How to Draw a Rhinoceros, the first book of poems by Canadian writer, scholar, and lawyer Kate Sutherland, mines centuries of rhinoceros representations in art and literature to document the history of European and North American encounters with the animal--from the elephant-rhinoceros battles staged by monarchs in the Middle Ages; the rhinomania that took hold in response to the European travels of Clara the 'Dutch' Rhinoceros in the mid-1700s; the menageries and circuses of the Victorian era; the exploits of celebrated twentieth-century hunters like Teddy Roosevelt and Ernest Hemingway; and the trade in rhinoceros horn artefacts that thrives online today. Along the way, it explores themes of colonialism, animal welfare, and conservation, combining Robert Kroetschian documentary poetics with the meticulous research and environmental passion of Elizabeth Kolbert, to successfully examine the centuries-long path of the rhinoceros that's brought it to the brink of global extinction.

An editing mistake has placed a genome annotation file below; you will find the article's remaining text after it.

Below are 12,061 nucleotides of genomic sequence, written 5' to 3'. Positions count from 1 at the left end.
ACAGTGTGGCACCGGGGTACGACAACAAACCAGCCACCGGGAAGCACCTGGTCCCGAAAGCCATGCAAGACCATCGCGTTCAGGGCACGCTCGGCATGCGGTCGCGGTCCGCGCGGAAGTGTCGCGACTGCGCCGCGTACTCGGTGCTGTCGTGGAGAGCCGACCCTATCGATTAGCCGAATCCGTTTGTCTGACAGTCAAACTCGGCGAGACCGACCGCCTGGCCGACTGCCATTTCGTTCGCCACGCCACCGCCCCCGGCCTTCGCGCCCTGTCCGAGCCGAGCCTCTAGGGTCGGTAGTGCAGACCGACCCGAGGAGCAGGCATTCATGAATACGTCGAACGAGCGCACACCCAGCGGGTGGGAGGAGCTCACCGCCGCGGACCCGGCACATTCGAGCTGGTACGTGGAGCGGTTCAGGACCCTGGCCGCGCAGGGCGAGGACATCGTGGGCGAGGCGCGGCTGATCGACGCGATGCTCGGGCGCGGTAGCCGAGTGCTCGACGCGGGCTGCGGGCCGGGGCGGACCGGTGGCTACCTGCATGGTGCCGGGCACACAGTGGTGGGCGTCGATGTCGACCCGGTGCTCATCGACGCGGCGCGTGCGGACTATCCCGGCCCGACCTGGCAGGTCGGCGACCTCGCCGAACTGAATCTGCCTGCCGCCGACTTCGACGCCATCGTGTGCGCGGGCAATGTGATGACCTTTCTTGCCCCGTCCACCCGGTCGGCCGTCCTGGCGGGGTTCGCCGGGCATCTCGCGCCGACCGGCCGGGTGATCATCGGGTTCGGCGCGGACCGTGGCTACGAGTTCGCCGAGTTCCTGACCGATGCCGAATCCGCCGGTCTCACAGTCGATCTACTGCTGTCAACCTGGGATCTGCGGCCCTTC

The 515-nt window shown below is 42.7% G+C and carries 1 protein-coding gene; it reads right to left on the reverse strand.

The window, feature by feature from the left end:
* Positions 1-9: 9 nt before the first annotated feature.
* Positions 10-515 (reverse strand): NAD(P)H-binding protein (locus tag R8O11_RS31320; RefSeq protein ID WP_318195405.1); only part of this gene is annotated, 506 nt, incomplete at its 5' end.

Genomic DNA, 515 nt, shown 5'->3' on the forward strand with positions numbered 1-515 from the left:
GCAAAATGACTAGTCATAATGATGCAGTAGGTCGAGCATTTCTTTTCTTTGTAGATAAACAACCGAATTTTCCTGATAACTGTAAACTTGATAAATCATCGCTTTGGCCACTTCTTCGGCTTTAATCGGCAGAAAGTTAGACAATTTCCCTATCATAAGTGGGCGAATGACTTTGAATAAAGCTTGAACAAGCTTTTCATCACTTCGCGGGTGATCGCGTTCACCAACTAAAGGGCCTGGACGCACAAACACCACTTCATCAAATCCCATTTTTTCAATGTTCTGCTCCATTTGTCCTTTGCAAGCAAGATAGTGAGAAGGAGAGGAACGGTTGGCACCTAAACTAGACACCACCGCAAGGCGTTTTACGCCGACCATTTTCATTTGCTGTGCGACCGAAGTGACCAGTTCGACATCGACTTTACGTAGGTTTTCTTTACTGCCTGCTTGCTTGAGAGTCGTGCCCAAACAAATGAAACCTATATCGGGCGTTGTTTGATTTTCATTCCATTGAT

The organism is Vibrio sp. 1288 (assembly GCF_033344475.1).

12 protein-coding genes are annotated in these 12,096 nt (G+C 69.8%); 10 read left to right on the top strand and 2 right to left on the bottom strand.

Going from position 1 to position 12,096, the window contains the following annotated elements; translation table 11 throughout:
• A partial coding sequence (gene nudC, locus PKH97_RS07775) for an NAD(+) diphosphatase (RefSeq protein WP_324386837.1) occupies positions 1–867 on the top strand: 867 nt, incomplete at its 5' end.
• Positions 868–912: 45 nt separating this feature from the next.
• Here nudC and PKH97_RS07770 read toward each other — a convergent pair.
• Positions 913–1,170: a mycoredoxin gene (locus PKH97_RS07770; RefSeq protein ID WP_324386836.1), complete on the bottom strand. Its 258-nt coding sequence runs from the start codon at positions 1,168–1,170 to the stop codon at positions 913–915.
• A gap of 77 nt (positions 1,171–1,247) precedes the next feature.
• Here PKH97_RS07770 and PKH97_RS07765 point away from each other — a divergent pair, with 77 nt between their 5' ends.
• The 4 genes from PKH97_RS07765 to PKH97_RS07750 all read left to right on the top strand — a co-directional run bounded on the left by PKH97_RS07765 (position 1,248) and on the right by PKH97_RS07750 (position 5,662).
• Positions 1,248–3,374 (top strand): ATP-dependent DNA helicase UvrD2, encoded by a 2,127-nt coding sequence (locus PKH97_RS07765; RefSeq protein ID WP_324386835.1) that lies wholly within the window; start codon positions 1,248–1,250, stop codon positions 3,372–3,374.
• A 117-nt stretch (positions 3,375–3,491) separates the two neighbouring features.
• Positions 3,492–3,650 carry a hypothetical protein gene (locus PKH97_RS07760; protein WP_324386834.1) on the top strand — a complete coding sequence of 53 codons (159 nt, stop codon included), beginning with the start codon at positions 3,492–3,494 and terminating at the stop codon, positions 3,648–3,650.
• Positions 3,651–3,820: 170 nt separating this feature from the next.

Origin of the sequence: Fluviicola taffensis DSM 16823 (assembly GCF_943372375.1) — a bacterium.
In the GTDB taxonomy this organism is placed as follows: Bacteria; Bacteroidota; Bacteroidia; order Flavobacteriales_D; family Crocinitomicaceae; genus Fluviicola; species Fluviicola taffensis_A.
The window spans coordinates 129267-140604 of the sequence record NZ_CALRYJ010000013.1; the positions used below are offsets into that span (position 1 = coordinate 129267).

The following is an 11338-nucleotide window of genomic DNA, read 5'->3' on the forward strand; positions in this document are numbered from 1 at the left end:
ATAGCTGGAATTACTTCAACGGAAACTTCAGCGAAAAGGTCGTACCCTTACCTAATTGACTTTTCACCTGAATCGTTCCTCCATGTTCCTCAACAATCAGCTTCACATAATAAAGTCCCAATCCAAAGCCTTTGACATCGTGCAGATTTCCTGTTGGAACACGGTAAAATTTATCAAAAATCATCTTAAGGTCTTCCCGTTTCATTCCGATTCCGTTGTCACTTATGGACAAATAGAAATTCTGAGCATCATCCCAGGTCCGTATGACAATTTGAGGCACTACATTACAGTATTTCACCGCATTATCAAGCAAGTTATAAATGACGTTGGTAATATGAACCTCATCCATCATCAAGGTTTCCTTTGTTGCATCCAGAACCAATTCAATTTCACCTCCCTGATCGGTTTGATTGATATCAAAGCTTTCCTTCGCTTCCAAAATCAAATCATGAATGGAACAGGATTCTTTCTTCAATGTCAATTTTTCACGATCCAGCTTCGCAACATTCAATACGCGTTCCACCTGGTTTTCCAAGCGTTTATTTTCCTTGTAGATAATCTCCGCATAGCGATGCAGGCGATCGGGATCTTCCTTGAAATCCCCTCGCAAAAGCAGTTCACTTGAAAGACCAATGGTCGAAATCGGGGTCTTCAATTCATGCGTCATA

Readers of contemporary poetry, as well as those interested in natural history, animal welfare, and conservation, and people who have followed Sutherland's scholarly and literary careers, will relish the rich detail and odd tales of historical rhinoceroses and the people who have kept, shown, and traded in them, as depicted using a range of poetic techniques that only a critical eye like Sutherland's could deliver.
Praise for How to Draw a Rhinoceros:
"Kate Sutherland has created a surprising, beautiful and often tragic menagerie of poems about a powerful, peaceful beast that has the misfortune of being both magnificent and magnificently horned. Her brilliant resurrection of 18th-century rhinosuperstar Clara is an enchanting bonus." --Stuart Ross, author of A Hamburger in a Gallery and A Sparrow Came Down Resplendent